• Human resources development in the industry has been neglected.
  • Textile plants tend to be small in size and low-tech; in particular, there are insufficient numbers of shuttle-less looms.
  • The cotton yield in India is low and contamination, high.
  • Foreign direct investment is discouraged by low labour productivity, restrictive labour laws, rising costs of imports, and power and infrastructure bottlenecks.
  • Labour laws are often weighted towards employees.

  • India has great potential to vastly increase its exports now that quotas have been eliminated.
  • With its low labour costs, India is well-placed to capitalize on the shift of production to Asia .
  • The imposition of safeguard quotas against China will provide India with more scope to expand its share in restricted (and unrestricted) categories.
  • The Indian domestic market provides opportunities for economies of scale.
  • World fibre consumption continues to increase.
  • India has the capabilities and infrastructure needed to capture a slice of the global expansion in technical textiles.
  • According to the ITMF, the Indian industry has a competitive advantage in raw material and labour cost in yarn and fabric manufacture.

  • India is at risk of being squeezed out of major markets by Chinese export growth.
  • Following the end of quotas, the major importing countries are likely to step up the use of non-tariff barriers by, for example, insisting that factories comply with environmental and labour standards.
  • An increase in anti-dumping and anti-subsidy measures is likely.
  • India could face growing competition from regional trade blocks and preferential trade deals which are designed to benefit other countries.
  • The dispute with Pakistan over Kashmir will limit the opportunities for intra-regional trade between the two countries and hence opportunities for production synergies.
  • Chinese government support to exporters makes India 's exports less competitive.
  • Falling prices in the quota-free era could hit margins.

Shuttleless looms
In the case of shuttleless weaving machinery—the more advanced technology than shuttle looms— India fares badly. With only 9,210 looms installed at the beginning of 2004, India was dwarfed by China 's 211,900 looms, Thailand 's 53,500 looms, Indonesia 's 29,000 looms and Turkey 's 18,000 looms.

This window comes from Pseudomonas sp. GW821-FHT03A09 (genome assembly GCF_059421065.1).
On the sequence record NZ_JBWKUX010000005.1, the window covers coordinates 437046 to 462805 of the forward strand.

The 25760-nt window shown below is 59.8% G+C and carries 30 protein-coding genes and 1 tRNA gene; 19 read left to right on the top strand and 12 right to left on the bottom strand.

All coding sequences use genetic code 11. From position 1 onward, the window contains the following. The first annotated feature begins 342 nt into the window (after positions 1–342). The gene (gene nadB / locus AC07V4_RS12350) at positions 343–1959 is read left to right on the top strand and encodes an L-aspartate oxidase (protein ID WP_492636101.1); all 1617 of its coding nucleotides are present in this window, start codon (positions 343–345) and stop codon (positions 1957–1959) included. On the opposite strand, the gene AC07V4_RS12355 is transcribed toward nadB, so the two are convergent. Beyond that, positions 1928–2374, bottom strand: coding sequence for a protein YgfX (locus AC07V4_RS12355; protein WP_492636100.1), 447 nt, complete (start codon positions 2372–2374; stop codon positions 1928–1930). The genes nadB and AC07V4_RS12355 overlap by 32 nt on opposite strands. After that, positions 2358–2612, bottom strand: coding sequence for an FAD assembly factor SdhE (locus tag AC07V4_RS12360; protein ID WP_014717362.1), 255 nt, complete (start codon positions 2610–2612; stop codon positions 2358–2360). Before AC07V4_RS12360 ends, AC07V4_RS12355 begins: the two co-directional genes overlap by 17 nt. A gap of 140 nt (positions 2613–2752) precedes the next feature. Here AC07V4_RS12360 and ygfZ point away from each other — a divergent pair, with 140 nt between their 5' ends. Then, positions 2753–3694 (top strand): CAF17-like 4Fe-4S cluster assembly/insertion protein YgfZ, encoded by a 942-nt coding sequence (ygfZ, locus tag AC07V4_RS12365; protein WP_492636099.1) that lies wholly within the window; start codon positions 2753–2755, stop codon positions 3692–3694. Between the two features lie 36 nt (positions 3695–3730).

On the other hand, India acquired 8,586 looms during the ten years to 2004, which was almost as many as the number installed at the beginning of 2004. This demonstrates that almost all of its installed capacity is less than ten years old.
Growth record in the EU market
Figure 23 shows how India has been struggling to maintain growth in the face of competition from China , Turkey and Bangladesh .
Pakistan has a competitive industry with very low costs, a plentiful labour supply, and a plentiful raw material supply—including an indigenous supply of cotton and a vertically integrated industry. It has established good positions in developed country markets, and has benefited from government subsidies. In addition, it has received other government support and is favoured politically by the USA for its cooperation in the war on terrorism. However, in common with other countries in South Asia, it suffers from the problems which arise from being relatively distant from EU markets in comparison with countries in Eastern Europe and the Mediterranean Rim.
Bangladesh and Sri Lanka developed as a result of their very low costs and quota-free and duty-free access to the EU market. Bangladesh also has an indigenous supply of raw cotton. Both have achieved a strong market position and Sri Lankan exporters have built up particularly good relationships with European and US buyers. But neither has special locational advantages and both suffer from a lack of backward linkages. As a result, lead times and costs are higher than those achieved by many of their competitors. And since the abolition of quotas, quota-free access has ceased to be a benefit.
Extract from a conference paper presented at an Emap event on “Sourcing and Selling Fashion in India ”, in London